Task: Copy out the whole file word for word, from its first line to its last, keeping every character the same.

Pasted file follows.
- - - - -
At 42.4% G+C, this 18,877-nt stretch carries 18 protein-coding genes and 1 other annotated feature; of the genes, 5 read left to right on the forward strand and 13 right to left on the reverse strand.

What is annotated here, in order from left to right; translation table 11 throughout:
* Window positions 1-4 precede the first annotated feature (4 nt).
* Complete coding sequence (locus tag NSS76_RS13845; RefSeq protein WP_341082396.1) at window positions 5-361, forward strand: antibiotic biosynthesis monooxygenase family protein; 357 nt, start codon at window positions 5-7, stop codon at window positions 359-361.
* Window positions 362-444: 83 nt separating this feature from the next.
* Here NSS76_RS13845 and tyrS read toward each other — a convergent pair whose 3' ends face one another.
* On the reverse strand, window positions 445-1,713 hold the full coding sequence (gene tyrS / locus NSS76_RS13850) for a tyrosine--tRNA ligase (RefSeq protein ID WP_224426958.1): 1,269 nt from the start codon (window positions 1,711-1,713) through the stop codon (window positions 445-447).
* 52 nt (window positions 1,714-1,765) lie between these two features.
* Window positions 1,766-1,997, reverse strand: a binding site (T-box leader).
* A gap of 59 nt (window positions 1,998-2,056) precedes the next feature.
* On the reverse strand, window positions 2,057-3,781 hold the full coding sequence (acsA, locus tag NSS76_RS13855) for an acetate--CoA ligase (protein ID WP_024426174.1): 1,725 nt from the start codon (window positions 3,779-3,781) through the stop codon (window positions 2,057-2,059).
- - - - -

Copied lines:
At 42.4% G+C, this 18,877-nt stretch carries 18 protein-coding genes and 1 other annotated feature; of the genes, 5 read left to right on the forward strand and 13 right to left on the reverse strand.

What is annotated here, in order from left to right; translation table 11 throughout:
* Window positions 1-4 precede the first annotated feature (4 nt).
* Complete coding sequence (locus tag NSS76_RS13845; RefSeq protein WP_341082396.1) at window positions 5-361, forward strand: antibiotic biosynthesis monooxygenase family protein; 357 nt, start codon at window positions 5-7, stop codon at window positions 359-361.
* Window positions 362-444: 83 nt separating this feature from the next.
* Here NSS76_RS13845 and tyrS read toward each other — a convergent pair whose 3' ends face one another.
* On the reverse strand, window positions 445-1,713 hold the full coding sequence (gene tyrS / locus NSS76_RS13850) for a tyrosine--tRNA ligase (RefSeq protein ID WP_224426958.1): 1,269 nt from the start codon (window positions 1,711-1,713) through the stop codon (window positions 445-447).
* 52 nt (window positions 1,714-1,765) lie between these two features.
* Window positions 1,766-1,997, reverse strand: a binding site (T-box leader).
* A gap of 59 nt (window positions 1,998-2,056) precedes the next feature.
* On the reverse strand, window positions 2,057-3,781 hold the full coding sequence (acsA, locus tag NSS76_RS13855) for an acetate--CoA ligase (protein ID WP_024426174.1): 1,725 nt from the start codon (window positions 3,779-3,781) through the stop codon (window positions 2,057-2,059).